Betty Ford, the widow of late President Gerald Ford and a co-founder of an eponymous addiction center in California, has died at the age of 93, according to the director of the Gerald R. Ford Presidential Library and Museum.
Ford died Friday evening with family at her bedside, according to a family member.
Born Elizabeth Anne Bloomer in Chicago, she grew up in Grand Rapids. At the age of 21, she moved to New York City to work as a dancer and model before heading back to the Midwest two years later.
One year after divorcing William Warren after five years of marriage, she wed Gerald Ford -- a former star football player at the University of Michigan and a decorated U.S. Navy veteran -- in 1948. That year, the woman now known as Betty Ford campaigned with her new husband on his successful campaign to become a U.S. congressman.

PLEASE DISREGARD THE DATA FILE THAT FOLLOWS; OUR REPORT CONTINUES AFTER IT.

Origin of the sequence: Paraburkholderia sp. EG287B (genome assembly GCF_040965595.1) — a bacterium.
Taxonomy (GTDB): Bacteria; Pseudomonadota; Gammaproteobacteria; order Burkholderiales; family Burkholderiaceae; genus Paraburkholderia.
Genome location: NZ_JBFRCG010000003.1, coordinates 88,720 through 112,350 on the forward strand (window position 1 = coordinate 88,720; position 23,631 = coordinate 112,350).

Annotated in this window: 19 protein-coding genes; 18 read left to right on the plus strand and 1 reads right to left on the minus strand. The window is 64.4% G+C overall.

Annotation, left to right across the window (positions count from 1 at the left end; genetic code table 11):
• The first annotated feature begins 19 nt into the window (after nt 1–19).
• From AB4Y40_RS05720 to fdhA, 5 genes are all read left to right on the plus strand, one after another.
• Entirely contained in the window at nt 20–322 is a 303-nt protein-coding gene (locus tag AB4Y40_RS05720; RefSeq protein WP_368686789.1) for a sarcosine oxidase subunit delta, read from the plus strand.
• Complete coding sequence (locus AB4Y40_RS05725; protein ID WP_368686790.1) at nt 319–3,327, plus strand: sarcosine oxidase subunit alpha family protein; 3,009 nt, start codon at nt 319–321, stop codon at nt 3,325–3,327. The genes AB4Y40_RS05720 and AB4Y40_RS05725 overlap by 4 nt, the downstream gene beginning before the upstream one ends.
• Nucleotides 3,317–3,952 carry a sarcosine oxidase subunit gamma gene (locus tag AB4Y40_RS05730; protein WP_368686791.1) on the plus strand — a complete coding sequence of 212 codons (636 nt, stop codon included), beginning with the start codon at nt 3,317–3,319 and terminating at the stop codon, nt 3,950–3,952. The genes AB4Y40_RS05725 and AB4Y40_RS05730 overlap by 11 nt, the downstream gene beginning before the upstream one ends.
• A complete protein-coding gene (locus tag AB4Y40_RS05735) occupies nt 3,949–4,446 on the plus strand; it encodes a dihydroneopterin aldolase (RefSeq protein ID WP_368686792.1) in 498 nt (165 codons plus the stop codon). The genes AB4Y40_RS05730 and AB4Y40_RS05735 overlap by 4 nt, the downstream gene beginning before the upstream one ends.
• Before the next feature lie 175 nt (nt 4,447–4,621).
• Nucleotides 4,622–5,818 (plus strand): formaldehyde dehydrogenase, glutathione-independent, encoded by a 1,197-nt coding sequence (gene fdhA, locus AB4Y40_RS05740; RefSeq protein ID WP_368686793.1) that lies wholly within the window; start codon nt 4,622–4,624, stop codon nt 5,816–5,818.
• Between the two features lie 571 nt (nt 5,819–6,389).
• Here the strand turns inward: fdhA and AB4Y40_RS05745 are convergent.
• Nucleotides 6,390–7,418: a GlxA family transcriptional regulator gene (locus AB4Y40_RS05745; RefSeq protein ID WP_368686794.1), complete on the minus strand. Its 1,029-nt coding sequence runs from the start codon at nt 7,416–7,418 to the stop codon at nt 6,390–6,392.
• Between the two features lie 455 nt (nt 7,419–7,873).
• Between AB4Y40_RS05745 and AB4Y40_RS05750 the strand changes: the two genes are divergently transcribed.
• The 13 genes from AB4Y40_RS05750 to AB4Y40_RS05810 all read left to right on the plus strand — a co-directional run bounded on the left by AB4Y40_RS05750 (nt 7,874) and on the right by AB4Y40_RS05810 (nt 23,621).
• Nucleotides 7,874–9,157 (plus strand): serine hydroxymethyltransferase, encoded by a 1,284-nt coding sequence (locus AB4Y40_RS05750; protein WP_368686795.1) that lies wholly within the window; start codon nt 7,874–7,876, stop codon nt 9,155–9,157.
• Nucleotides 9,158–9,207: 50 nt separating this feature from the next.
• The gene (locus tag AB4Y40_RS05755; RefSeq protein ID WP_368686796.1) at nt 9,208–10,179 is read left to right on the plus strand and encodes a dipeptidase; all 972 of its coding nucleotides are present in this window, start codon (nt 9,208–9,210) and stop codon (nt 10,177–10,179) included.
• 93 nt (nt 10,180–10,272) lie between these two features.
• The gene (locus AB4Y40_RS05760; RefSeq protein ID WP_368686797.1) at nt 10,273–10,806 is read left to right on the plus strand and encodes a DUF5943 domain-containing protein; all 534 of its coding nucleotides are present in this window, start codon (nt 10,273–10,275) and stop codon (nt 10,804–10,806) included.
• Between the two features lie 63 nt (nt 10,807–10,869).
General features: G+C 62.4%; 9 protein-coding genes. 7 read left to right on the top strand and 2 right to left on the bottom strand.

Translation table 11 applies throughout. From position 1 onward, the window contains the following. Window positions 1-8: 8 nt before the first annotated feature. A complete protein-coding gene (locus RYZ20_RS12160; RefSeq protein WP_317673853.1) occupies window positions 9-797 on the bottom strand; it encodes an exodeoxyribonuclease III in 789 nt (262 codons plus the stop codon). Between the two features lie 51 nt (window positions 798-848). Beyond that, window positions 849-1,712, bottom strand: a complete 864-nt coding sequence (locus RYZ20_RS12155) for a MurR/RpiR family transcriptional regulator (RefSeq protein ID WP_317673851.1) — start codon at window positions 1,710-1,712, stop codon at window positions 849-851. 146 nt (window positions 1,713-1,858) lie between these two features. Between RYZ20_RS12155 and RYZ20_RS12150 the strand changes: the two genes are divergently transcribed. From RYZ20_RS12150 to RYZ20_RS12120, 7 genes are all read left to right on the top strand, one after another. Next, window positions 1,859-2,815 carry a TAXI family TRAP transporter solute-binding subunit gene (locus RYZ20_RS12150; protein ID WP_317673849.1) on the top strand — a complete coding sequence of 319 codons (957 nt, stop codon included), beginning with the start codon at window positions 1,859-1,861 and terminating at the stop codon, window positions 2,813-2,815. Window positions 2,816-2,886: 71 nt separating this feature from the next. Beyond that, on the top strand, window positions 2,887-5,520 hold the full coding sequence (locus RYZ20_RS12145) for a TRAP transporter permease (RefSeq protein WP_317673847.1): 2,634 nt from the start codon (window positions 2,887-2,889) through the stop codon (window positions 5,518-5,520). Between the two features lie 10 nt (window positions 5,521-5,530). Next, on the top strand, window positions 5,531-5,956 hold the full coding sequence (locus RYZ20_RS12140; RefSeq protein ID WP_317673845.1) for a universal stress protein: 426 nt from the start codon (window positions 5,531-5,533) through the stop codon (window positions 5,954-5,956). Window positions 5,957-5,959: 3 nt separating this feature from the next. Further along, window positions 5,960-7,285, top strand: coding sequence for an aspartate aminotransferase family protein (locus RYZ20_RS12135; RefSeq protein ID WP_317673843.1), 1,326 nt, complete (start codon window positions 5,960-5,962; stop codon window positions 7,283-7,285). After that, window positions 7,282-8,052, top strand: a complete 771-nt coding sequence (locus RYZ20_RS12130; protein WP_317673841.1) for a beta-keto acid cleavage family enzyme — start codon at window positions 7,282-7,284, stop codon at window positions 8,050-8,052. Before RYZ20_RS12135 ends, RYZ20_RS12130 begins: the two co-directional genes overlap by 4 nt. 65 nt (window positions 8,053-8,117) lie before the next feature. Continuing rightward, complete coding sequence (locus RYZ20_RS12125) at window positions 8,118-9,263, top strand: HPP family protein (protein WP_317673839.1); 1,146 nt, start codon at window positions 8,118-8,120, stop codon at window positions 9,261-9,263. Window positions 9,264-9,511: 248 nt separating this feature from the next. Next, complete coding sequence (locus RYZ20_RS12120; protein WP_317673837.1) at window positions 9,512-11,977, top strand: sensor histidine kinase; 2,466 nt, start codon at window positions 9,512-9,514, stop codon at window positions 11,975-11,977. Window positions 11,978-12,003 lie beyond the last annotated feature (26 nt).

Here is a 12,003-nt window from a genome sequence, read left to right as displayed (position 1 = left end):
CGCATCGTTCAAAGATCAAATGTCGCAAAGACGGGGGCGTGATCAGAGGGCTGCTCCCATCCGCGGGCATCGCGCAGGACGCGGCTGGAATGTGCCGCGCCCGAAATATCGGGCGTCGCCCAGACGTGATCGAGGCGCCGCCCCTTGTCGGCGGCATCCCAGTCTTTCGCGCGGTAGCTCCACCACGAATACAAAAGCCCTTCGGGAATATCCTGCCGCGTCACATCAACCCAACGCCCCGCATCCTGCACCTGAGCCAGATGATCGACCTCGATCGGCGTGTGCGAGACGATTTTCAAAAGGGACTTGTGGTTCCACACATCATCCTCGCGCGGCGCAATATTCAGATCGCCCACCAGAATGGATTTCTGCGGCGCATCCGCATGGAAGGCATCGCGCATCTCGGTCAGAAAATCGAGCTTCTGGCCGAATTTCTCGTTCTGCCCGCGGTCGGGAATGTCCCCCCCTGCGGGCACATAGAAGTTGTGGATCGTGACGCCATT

She published the first of two autobiographies, entitled "The Times of My Life." Ford would go on to become a high-profile example of someone who battled substance abuse issues, as well as a tireless advocate for treatment.
Her work paid dividends in October 1982 when, along with Leonard Firestone, she opened the Betty Ford Center in Rancho Mirage, California. To this day, the center remains one of the most well-known and respected places nationwide for treatment of alcoholism and other drug dependencies.
Ford also fought to promote awareness and research on breast cancer, with the Susan G. Komen Breast Cancer Foundation eventually naming an award in her honor.
She earned numerous honors over her life, including a Presidential Medal of Freedom in 1991 and the Congressional Gold Medal eight years later.
Her husband, President Gerald Ford, died in 2006.